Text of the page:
#316 Visconte Maggiolo World Map


Description: Vesconte de Maggiolo was a prominent Genoese cartographer who produced important manuscript maps during the first half of the 16th century. From 1511 to 1518 he worked in Naples, where for a noble Corsican family he prepared the beautiful atlas that includes this map. It is signed and dated, Vesconte de Maiolo, from Genoa composed it in Naples in the year 1511 on the 10th day of January.

Maggiolo founded a school of chart makers for the Republic of Genoa. He had been summoned there by the doge of the city-state, who proclaimed that Maggiolo was “skillful in the making of nautical charts and other things requisite for navigation.” According to the scholar Henry Harrisse, it is the earliest known Italian portolano that delineates the northernmost regions of the New World, although they were already indicated in the mappamundi of Ruysch (#313) published in 1508, but merely as Asiatic configurations of Ptolemaic origin. About twenty of de Maggiolo’s portolan [nautical] charts and atlases have survived. His descendants were mapmakers for more than a century after his death.

The world map shown here is drawn with a north polar projection that provides its distinctive fan shape. Its format resembles the maps of Contarini and Ruysch (#308 and #313), which are derived from conical projections. Maggiolo has not attempted to display the full 360 degrees of the sphere; less than 200 degrees appear, leaving East Asia and the Ocean Sea incomplete. His interpretation of longitude within this projection continues the elongated east-west dimensions for the Mediterranean, Europe, and African areas seen on earlier maps. The farther south the area, the more pronounced this effect becomes.

The single Arctic and North Atlantic landmass at the top indicates that the location of the new discoveries was still thought to be in far northeastern Asia. Maggiolo’s map shows a solid Eurasian continent running from Noruega [Scandinavia] around the North Pole, including Asia’s arctic coast, to Newfoundland-Labrador and Greenland. On the extreme northeast promontory of North America, Maggiolo place- names include Terra de los Ingres [Land of the English], and Terra de Lavorador de rey de portugall. Further south, we notice Terra de corte reale de rey de portugall [Land of the Corte-Real and of the King of Portugal] and terra de pescaria [fishing grounds]. Just westward the presence of the name India Occidentalis [West Indies] appears for perhaps the first time on a map.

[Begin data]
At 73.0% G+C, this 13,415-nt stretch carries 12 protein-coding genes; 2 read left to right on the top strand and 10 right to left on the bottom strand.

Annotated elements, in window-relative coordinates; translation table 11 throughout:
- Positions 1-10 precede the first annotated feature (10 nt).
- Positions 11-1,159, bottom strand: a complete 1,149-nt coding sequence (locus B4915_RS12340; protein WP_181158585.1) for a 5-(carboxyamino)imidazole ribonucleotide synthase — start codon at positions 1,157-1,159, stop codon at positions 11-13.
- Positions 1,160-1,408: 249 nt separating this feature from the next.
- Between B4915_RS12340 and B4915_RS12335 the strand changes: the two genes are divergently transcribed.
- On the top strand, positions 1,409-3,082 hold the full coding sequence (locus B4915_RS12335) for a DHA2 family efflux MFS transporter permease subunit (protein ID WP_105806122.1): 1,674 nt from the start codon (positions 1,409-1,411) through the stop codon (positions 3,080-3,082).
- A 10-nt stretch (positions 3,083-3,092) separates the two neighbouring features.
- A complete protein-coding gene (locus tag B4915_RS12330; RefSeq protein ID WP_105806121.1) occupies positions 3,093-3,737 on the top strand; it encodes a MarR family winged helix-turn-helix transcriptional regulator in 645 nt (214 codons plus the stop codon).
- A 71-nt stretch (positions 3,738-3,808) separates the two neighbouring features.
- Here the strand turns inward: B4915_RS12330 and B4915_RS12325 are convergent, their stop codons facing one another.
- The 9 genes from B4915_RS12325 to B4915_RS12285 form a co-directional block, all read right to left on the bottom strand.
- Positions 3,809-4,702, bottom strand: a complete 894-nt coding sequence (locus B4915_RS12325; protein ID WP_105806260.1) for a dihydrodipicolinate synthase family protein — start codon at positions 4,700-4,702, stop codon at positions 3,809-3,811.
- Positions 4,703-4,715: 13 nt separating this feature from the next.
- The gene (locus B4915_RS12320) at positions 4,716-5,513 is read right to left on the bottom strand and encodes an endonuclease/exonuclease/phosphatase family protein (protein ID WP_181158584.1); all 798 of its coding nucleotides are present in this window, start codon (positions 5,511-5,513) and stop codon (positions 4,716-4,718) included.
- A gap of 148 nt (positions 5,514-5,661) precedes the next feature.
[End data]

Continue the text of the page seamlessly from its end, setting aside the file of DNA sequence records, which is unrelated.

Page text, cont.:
South America is annotated lands found by Columbus for Spain in Venezuela. Below the equator on the coast are the words, Cape of the Holy Cross of the King of Portugal and land of Brazille. In the West Indies Coba [Cuba] is named, but Hispaniola is called Isabella. The Lesser Antilles continue from the Virgin Islands south to Trinidad without the hiatus in some earlier maps. Indications of small islands appear in the area of the Bahamas and the Turks and Caicos.

Drawn and decorated for a noble patron, signed and dated by the cartographer, this elegant production is a significant representation of the world just after Columbus’s final voyage, which concluded the first phase of the Age of Discovery.

Location: John Carter Brown Library, Providence, Rhode Island

Size:  39 X 56 cm

References:

*Caraci, G., “A Little Known Atlas by Vesconte de Maggiolo, 1518”, Imago Mundi, 2:37-54.

  Harrisse, H., The Discovery of North America, pp. 468-69, #83.

*Nebenzahl, K., Atlas of Columbus, pp. 58-60, Plate 18.

*Wroth, L.C., The Voyages of Giovanni da Verrazzano, 1524-1528, No. 17, Plate 12.

*illustrated

Last Updated: 17 October 2016

 

 


Email: jsiebold@me.com© Jim Siebold 2015